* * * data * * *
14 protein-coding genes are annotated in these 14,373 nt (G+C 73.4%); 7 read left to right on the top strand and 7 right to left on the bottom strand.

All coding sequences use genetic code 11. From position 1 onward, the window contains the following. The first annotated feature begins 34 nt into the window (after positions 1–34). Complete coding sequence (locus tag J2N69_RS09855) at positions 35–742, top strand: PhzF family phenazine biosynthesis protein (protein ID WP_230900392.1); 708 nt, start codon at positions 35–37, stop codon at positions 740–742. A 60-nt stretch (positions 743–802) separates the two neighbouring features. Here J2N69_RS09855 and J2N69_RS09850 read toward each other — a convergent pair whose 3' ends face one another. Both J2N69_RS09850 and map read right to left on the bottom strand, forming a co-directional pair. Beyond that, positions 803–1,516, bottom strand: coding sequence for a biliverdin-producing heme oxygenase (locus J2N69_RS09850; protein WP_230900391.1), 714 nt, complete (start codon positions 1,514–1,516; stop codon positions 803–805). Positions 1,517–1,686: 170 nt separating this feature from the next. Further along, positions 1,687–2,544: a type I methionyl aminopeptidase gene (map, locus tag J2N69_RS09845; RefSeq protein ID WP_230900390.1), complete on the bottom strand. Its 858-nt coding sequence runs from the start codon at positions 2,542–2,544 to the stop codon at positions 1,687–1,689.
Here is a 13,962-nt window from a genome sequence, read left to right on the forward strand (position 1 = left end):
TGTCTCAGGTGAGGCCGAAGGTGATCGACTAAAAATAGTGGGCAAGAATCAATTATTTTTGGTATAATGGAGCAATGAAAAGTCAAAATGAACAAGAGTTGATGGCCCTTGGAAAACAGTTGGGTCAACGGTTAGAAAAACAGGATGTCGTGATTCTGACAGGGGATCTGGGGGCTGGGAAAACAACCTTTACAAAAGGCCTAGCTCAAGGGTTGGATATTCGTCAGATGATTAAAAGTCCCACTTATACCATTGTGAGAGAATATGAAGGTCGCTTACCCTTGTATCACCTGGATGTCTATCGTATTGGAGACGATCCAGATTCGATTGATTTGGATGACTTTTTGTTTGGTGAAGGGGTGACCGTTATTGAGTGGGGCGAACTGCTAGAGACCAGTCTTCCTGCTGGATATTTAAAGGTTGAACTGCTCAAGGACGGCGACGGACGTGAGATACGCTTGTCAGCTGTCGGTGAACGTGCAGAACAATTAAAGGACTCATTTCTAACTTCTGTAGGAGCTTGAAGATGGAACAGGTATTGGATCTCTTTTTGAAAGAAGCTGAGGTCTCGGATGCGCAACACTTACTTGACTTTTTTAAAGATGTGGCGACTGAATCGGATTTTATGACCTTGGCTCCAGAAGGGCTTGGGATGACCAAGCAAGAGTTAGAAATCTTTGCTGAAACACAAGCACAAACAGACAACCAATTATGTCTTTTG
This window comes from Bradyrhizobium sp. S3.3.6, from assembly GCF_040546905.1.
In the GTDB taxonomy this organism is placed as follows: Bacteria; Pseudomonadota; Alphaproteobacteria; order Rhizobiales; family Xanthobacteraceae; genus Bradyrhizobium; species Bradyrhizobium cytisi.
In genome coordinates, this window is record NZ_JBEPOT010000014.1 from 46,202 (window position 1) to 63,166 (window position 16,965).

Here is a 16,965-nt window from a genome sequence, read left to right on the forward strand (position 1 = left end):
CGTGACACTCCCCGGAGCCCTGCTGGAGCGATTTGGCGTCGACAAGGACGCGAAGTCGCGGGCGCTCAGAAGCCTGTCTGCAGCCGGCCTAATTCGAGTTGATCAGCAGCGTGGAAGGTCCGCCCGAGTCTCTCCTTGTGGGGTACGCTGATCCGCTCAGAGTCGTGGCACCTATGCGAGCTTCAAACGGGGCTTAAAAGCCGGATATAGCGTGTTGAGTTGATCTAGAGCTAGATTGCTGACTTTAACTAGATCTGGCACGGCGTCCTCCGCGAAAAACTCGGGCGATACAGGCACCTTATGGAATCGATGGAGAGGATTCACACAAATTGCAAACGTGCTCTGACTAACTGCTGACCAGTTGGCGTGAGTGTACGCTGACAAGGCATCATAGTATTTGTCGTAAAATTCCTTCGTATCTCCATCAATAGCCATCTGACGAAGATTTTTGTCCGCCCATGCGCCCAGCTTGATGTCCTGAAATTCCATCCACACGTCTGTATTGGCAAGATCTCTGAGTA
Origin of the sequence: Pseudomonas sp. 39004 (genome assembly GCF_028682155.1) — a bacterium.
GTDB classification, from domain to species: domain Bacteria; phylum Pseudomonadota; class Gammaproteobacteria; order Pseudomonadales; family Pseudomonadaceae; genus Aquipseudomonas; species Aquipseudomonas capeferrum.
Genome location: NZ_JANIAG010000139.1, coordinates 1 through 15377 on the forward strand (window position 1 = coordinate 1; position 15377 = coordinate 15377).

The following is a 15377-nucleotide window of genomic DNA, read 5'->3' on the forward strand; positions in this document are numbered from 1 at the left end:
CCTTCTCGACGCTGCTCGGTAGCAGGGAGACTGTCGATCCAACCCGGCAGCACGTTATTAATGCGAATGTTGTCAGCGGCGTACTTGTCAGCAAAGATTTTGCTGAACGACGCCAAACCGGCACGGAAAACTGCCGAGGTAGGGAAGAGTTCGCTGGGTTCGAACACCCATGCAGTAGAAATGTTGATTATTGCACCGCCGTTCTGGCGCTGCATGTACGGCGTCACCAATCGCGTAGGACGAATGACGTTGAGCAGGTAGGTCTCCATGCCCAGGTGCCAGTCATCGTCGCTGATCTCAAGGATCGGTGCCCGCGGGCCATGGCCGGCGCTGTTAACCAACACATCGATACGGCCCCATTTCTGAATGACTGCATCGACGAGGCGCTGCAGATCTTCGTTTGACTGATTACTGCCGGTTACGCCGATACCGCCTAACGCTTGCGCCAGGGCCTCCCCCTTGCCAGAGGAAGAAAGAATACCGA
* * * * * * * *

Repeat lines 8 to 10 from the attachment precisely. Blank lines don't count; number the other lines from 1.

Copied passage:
Here is a 16,965-nt window from a genome sequence, read left to right on the forward strand (position 1 = left end):
CGTGACACTCCCCGGAGCCCTGCTGGAGCGATTTGGCGTCGACAAGGACGCGAAGTCGCGGGCGCTCAGAAGCCTGTCTGCAGCCGGCCTAATTCGAGTTGATCAGCAGCGTGGAAGGTCCGCCCGAGTCTCTCCTTGTGGGGTACGCTGATCCGCTCAGAGTCGTGGCACCTATGCGAGCTTCAAACGGGGCTTAAAAGCCGGATATAGCGTGTTGAGTTGATCTAGAGCTAGATTGCTGACTTTAACTAGATCTGGCACGGCGTCCTCCGCGAAAAACTCGGGCGATACAGGCACCTTATGGAATCGATGGAGAGGATTCACACAAATTGCAAACGTGCTCTGACTAACTGCTGACCAGTTGGCGTGAGTGTACGCTGACAAGGCATCATAGTATTTGTCGTAAAATTCCTTCGTATCTCCATCAATAGCCATCTGACGAAGATTTTTGTCCGCCCATGCGCCCAGCTTGATGTCCTGAAATTCCATCCACACGTCTGTATTGGCAAGATCTCTGAGTA
Origin of the sequence: Pseudomonas sp. 39004 (genome assembly GCF_028682155.1) — a bacterium.